Standing six meters tall, French artist Jean Dubuffet’s blue, red, white and black sculpture decorates the entrance of the Beirut headquarters of Bank Audi, Lebanon’s largest bank. It is one among many modern pieces that adorn the head office. Old masters’ paintings also feature in Bank Audi’s corporate art collection on display in their offices in Switzerland. The bank’s mosaic pieces are placed at Villa Audi, the bank’s art space. For this month’s special report, Executive visited Raymond Audi, the bank’s chairman and a Lebanese art patron, for an insight on the bank’s art collection.
Walking into the Bab Idriss headquarters, one cannot but notice the impressive tower sculpture of Dubuffet. Why did you choose to acquire this piece 12 years ago for the entrance of the headquarters?
When we had to find a sculpture piece for the entrance, I wanted to have a sculpture by French artist Bernar Venet, but my son, who is my art mentor, suggested to have a more colorful piece. We went to the Dubuffet foundation because we knew the person responsible for the art collection of [French automaker] Renault. It was very expensive and it is one of our most valuable pieces. I told Venet that we will switch him to another place in the bank and his piece is now placed at the Wadi Abou Jmiel entrance of the bank. He promised me that he will offer to Lebanon one big piece, like when the French artist Arman offered a piece [Hope for Peace] to the Lebanese army [in 1995]. I’m still expecting one day he will come and offer a piece for the town.
Raymond Audi takes pride in the bank’s art collection
When did Bank Audi first start its art collection?
Before the [Lebanese Civil War started in 1975], I was collecting mosaics and I bought piece after piece from several places to decorate the walls of our branches. After buying a bank in Switzerland and spending time there after the war, we discovered that it was a good opportunity to start collecting Flemish and Spanish art because of the tax benefits on art investments. So we collected about 13 valuable pieces from renowned artists such as Pieter Brueghel (the younger) and Lucas Cranach (the elder) that are in our Swiss offices. As I started moving in and out of Lebanon, I started supporting Lebanese artists and buying some beautiful pieces from artists such as Paul Wakim and Jean Marc Nahhas.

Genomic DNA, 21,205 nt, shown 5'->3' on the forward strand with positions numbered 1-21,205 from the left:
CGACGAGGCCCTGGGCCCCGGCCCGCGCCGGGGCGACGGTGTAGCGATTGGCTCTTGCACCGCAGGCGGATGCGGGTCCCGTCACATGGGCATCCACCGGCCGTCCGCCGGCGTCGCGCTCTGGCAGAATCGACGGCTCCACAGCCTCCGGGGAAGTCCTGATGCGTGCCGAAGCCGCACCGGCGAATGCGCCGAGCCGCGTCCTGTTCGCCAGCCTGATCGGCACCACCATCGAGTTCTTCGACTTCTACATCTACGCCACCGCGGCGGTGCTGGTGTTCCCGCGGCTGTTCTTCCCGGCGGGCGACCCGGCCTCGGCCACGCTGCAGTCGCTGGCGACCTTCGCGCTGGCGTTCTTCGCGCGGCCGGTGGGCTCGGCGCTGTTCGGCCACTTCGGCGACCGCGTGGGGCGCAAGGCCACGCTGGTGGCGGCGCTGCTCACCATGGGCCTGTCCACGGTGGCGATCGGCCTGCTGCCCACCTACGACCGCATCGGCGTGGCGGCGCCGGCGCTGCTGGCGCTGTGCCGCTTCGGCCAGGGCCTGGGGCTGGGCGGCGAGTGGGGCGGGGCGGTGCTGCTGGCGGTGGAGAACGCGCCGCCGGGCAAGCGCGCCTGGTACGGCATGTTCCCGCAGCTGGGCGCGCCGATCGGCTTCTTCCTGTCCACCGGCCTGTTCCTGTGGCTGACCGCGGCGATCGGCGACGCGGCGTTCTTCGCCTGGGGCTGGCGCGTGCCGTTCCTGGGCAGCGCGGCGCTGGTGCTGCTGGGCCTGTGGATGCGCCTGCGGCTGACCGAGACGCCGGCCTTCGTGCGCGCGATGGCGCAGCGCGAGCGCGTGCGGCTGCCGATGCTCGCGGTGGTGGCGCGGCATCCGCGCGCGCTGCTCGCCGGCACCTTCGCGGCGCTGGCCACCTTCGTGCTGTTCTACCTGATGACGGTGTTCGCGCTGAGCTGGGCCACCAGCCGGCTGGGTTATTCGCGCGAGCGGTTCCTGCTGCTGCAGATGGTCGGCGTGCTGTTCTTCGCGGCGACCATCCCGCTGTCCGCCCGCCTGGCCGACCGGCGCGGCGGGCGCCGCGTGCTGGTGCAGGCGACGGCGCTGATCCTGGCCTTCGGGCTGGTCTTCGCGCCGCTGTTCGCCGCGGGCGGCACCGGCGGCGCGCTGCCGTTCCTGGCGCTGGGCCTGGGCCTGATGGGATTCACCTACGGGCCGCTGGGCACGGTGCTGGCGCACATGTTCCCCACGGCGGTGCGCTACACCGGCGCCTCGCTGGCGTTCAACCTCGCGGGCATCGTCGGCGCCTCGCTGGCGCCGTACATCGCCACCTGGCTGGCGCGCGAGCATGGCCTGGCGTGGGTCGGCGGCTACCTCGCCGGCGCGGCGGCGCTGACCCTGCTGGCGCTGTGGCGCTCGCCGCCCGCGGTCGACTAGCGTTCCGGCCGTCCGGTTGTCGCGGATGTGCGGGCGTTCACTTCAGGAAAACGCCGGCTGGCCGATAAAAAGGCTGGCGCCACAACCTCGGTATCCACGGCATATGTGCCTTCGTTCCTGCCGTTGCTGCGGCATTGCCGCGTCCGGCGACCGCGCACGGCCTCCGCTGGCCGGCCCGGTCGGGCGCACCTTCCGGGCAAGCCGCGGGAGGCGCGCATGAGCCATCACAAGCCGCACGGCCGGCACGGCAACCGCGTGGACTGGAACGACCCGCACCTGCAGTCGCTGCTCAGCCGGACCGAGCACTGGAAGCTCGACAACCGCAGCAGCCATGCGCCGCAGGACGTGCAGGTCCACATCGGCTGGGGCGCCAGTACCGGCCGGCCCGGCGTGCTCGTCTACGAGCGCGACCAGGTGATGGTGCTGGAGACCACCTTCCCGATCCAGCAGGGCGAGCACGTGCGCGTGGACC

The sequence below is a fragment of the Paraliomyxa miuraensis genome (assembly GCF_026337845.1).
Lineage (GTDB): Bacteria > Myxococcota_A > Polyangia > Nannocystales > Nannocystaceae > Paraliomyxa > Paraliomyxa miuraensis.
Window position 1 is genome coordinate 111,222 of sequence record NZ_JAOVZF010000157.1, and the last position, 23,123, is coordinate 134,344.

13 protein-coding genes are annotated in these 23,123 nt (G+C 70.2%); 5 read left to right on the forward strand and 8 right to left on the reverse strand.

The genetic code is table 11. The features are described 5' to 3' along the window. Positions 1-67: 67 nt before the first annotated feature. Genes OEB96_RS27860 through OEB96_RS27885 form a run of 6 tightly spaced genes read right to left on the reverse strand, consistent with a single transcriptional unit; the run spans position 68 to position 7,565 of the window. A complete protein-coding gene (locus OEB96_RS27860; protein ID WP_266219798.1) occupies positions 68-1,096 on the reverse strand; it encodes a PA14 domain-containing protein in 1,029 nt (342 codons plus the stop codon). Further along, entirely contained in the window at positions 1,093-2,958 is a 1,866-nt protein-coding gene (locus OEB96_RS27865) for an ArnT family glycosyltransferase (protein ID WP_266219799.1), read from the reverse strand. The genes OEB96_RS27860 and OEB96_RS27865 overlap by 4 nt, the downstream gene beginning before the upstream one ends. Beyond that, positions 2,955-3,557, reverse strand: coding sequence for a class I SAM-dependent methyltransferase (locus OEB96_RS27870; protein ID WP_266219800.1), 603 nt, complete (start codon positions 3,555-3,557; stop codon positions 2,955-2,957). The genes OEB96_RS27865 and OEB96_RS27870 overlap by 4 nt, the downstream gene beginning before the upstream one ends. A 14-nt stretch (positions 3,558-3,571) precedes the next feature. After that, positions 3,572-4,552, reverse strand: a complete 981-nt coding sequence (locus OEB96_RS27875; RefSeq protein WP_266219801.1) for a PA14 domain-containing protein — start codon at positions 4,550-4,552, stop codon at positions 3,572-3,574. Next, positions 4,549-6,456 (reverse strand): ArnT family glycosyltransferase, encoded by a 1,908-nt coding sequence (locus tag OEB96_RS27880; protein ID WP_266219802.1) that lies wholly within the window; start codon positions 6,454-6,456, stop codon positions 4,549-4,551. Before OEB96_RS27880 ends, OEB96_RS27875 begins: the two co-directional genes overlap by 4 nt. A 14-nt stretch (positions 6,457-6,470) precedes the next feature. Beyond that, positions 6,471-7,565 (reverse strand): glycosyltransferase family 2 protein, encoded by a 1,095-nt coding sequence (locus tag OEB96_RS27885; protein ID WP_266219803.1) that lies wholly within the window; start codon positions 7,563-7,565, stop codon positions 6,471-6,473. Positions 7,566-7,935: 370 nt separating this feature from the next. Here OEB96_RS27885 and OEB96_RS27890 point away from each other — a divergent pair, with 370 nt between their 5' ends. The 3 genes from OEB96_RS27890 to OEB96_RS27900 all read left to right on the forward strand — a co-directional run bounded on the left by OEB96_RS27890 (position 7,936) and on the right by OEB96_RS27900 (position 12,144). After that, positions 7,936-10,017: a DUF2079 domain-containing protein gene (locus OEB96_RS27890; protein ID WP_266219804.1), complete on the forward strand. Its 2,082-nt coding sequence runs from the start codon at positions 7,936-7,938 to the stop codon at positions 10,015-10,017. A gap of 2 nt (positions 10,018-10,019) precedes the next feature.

How do you go about acquiring a piece of art?
I hate to go to the launching of art exhibitions at galleries because you are surrounded by lots of people and the gallery owners want you to buy immediately. That’s why I don’t go. I go suddenly when I am free and without saying who I am. If I find something nice, I buy. I don’t have art advisors [except for my] son, [who] knows a lot about art, especially modern art.
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Who is your favorite artist?
For me, Paul Wakim is one of the best, and he is a fantastic guy. I knew him from his early days when he was painting with cats all around him.
With time, I discovered he does not deserve to be helped. I helped him raise the value of what he is doing in such a way that he should at least help me in developing our art collection. Anytime I ask for a good piece, he prices it highly, and he is becoming greedy. I am not happy about him, but for me, he is one of the best.
What are your thoughts on the Lebanese art market today?
We don’t have a national museum that collects pieces of art and gives them a proper reference. The galleries, which are the main art dealers, are over-inflating the prices on pieces that are of bad quality. They are not differentiating between the good and bad quality pieces.
Do you acquire art for investment purposes? To sell them for profit?
It is becoming more and more of an investment, and the value of our art collection [which remains undisclosed] is very high. But the choice of the piece depends on its quality more than on its value. Some good painters are not paid what they deserve, and some are very well paid for what they don’t deserve. This is the current art situation, and I pay very close attention to it.
With art pieces fetching exorbitant prices, some industry experts are saying art valuation is a bubble that will eventually pop. Do you agree?
We feel that art is becoming a kind of haven for [some] investors because they don’t know what to do with their money, especially for the ones that are asked questions like, ‘From where did you get your money, how did you make it’ and so on. They don’t like to answer these questions, so they prefer to invest in art.
Some large investment banks are offering their private banking clients an opportunity to invest in funds dedicated to art. Is this something that Bank Audi would consider?
Would you consider opening a gallery?
We don’t want to be a seller or merchant of art. We have in Villa Audi a display ground where we feature a retrospective of artists that passed away, for them to be better known after their death. I would like to create a museum for mosaics at Villa Audi, but unfortunately archeology in Lebanon is a major problem. Authorities consider any collector as a smuggler. Any new minister that wanted to help was dismissed. Villa Audi is not officially a museum, but in fact it is a museum.